Being (noun); Human (adjective) October 25, 2012Posted by Jill S. Schneiderman in Buddhist concepts, Buddhist practice, contemplative practice, earth community, geology, mindfulness practice, slow violence.
Trying out a new set of phrases for focusing my attention while sitting a four-day retreat with colleagues from the Association for Contemplative Mind in Higher Education, I sat on a rock ledge at the Garrison Institute, eyes softly resting on the castle rumored to have been the inspiration for the one in The Wizard of Oz.
“Breathing in, I am aware that I am breathing in; breathing out, I am aware that I am breathing out.”
The castle has long been owned and occupied by the Osborn clan, whose ancestors are not only railroad tycoons but also some scientists — among them geologist and director of the American Museum of Natural History for a quarter century, Henry Fairfield Osborn (1857-1935) as well as conservationist and president of the New York Zoological Society Henry Fairfiled Osborn, Jr. (1887-1969).
A red-tailed hawk sailed in the cloudless, powder blue sky, and the broad leaves of a tulip poplar rustled among the other leaves in robust autumn color. And the thought once again occurred to me: human being is no compound noun; being is the noun, human is just an adjective.
And then my mind wandered to the beings I find in my backyard most days of the week:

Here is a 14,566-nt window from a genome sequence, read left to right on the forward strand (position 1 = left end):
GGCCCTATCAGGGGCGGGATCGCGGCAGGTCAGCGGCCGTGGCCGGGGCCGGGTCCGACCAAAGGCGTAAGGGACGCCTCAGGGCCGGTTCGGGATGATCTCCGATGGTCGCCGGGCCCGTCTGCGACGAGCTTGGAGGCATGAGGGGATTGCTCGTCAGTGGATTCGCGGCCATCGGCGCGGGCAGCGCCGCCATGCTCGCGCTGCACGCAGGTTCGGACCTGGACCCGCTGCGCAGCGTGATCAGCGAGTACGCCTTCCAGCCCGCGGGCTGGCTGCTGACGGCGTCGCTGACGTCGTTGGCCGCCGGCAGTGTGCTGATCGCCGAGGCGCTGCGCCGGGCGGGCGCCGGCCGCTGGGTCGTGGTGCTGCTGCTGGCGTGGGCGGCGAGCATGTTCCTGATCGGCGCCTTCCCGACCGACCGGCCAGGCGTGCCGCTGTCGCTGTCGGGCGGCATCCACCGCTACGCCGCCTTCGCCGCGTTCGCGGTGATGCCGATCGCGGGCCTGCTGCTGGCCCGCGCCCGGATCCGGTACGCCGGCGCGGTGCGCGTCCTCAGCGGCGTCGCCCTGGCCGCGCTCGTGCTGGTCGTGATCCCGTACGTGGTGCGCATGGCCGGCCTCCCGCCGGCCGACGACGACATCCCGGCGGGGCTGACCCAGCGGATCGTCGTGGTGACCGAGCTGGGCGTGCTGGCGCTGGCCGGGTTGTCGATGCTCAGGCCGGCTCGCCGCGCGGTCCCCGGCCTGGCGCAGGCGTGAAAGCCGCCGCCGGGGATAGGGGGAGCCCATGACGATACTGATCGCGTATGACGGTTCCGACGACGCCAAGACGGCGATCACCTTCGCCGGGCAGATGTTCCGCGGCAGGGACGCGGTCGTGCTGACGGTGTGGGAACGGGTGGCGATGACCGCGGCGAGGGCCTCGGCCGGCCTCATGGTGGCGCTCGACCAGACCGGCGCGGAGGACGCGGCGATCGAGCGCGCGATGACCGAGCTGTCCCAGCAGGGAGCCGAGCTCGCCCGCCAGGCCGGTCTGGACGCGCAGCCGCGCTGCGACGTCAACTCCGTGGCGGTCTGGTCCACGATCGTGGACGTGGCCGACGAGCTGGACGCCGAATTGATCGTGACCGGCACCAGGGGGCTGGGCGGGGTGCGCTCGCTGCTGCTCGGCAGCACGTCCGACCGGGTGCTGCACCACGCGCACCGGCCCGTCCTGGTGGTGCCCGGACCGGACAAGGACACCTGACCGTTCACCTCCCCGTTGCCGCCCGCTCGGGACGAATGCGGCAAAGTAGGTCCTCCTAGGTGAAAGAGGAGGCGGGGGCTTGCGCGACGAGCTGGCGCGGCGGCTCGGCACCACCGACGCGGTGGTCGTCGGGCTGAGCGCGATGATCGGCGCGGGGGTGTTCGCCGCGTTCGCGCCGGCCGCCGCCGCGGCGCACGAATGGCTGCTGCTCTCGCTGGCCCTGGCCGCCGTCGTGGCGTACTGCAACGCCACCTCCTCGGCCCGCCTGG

Chicken, white leghorn;
Heron, great blue;
All of them beings, living.
When our group came out of silence, we spent a bit of time talking about how our contemplative practices affect us as teachers. One of the more concrete effects the practice has had on me is that in my geology courses, when talking about organisms, I no longer refer to “living things.” Rather, though sometimes sounding odd to my students, I talk about other organisms as “living beings.”
I owe this shift in perspective to the Metta Sutta (the Buddha’s words on kindness)
Wishing: In gladness and in safety,
May all beings be at ease.
Some years ago after reciting the sutta in the course of metta practice (wishing ease for all beings), I experienced this epiphany. Now, all that lives and has lived on this planet is abeing to me, not a thing. And we share this Earth with multitudes of these beings. We need only be still in one place long enough to notice them. For those interested in such an endeavor, check out The Forest Unseen, biologist David Haskell’s observations over the course of one year of a single square meter of forest in Tennessee.
Have you had this kind of perspective-shifting experience as a result of your sitting practice? I’d love to know. In the meantime, may all beings live with ease.